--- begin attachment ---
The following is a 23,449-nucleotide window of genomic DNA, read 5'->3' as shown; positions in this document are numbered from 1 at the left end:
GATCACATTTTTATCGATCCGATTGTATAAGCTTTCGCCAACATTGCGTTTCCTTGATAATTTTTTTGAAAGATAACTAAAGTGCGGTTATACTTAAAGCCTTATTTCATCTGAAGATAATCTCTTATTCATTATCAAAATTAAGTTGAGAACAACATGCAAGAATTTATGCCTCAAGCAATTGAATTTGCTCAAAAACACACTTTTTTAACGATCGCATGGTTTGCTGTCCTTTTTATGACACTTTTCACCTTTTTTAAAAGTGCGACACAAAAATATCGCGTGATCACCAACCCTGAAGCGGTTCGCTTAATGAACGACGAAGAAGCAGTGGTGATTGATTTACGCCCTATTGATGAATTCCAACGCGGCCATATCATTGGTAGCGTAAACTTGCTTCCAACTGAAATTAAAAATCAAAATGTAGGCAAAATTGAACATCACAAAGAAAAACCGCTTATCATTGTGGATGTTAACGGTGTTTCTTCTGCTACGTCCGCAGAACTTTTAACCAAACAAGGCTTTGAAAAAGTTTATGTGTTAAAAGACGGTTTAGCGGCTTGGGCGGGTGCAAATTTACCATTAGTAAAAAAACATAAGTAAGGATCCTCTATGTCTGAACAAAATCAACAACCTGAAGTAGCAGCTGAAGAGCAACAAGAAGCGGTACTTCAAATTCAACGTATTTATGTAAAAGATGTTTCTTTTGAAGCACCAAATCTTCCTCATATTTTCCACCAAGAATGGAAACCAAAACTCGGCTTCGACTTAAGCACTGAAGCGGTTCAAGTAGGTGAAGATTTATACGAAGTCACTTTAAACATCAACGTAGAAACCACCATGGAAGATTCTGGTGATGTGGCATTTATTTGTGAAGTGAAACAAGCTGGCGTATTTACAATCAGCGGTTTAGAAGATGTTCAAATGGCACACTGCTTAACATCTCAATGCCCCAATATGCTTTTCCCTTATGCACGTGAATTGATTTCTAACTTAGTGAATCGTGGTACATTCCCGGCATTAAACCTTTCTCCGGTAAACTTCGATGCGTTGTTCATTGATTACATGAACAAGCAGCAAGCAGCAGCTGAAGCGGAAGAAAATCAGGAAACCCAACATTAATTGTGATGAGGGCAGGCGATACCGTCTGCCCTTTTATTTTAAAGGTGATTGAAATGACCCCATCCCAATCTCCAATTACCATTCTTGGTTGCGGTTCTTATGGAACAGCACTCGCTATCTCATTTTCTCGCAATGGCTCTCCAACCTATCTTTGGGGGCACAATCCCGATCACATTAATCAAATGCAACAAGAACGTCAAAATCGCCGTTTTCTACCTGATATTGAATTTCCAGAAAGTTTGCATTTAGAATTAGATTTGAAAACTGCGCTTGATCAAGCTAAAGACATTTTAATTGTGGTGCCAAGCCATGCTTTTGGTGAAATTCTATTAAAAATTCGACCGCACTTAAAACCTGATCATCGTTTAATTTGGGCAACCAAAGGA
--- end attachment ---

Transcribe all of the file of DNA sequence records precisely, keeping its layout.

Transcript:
The following is a 23,449-nucleotide window of genomic DNA, read 5'->3' as shown; positions in this document are numbered from 1 at the left end:
GATCACATTTTTATCGATCCGATTGTATAAGCTTTCGCCAACATTGCGTTTCCTTGATAATTTTTTTGAAAGATAACTAAAGTGCGGTTATACTTAAAGCCTTATTTCATCTGAAGATAATCTCTTATTCATTATCAAAATTAAGTTGAGAACAACATGCAAGAATTTATGCCTCAAGCAATTGAATTTGCTCAAAAACACACTTTTTTAACGATCGCATGGTTTGCTGTCCTTTTTATGACACTTTTCACCTTTTTTAAAAGTGCGACACAAAAATATCGCGTGATCACCAACCCTGAAGCGGTTCGCTTAATGAACGACGAAGAAGCAGTGGTGATTGATTTACGCCCTATTGATGAATTCCAACGCGGCCATATCATTGGTAGCGTAAACTTGCTTCCAACTGAAATTAAAAATCAAAATGTAGGCAAAATTGAACATCACAAAGAAAAACCGCTTATCATTGTGGATGTTAACGGTGTTTCTTCTGCTACGTCCGCAGAACTTTTAACCAAACAAGGCTTTGAAAAAGTTTATGTGTTAAAAGACGGTTTAGCGGCTTGGGCGGGTGCAAATTTACCATTAGTAAAAAAACATAAGTAAGGATCCTCTATGTCTGAACAAAATCAACAACCTGAAGTAGCAGCTGAAGAGCAACAAGAAGCGGTACTTCAAATTCAACGTATTTATGTAAAAGATGTTTCTTTTGAAGCACCAAATCTTCCTCATATTTTCCACCAAGAATGGAAACCAAAACTCGGCTTCGACTTAAGCACTGAAGCGGTTCAAGTAGGTGAAGATTTATACGAAGTCACTTTAAACATCAACGTAGAAACCACCATGGAAGATTCTGGTGATGTGGCATTTATTTGTGAAGTGAAACAAGCTGGCGTATTTACAATCAGCGGTTTAGAAGATGTTCAAATGGCACACTGCTTAACATCTCAATGCCCCAATATGCTTTTCCCTTATGCACGTGAATTGATTTCTAACTTAGTGAATCGTGGTACATTCCCGGCATTAAACCTTTCTCCGGTAAACTTCGATGCGTTGTTCATTGATTACATGAACAAGCAGCAAGCAGCAGCTGAAGCGGAAGAAAATCAGGAAACCCAACATTAATTGTGATGAGGGCAGGCGATACCGTCTGCCCTTTTATTTTAAAGGTGATTGAAATGACCCCATCCCAATCTCCAATTACCATTCTTGGTTGCGGTTCTTATGGAACAGCACTCGCTATCTCATTTTCTCGCAATGGCTCTCCAACCTATCTTTGGGGGCACAATCCCGATCACATTAATCAAATGCAACAAGAACGTCAAAATCGCCGTTTTCTACCTGATATTGAATTTCCAGAAAGTTTGCATTTAGAATTAGATTTGAAAACTGCGCTTGATCAAGCTAAAGACATTTTAATTGTGGTGCCAAGCCATGCTTTTGGTGAAATTCTATTAAAAATTCGACCGCACTTAAAACCTGATCATCGTTTAATTTGGGCAACCAAAGGA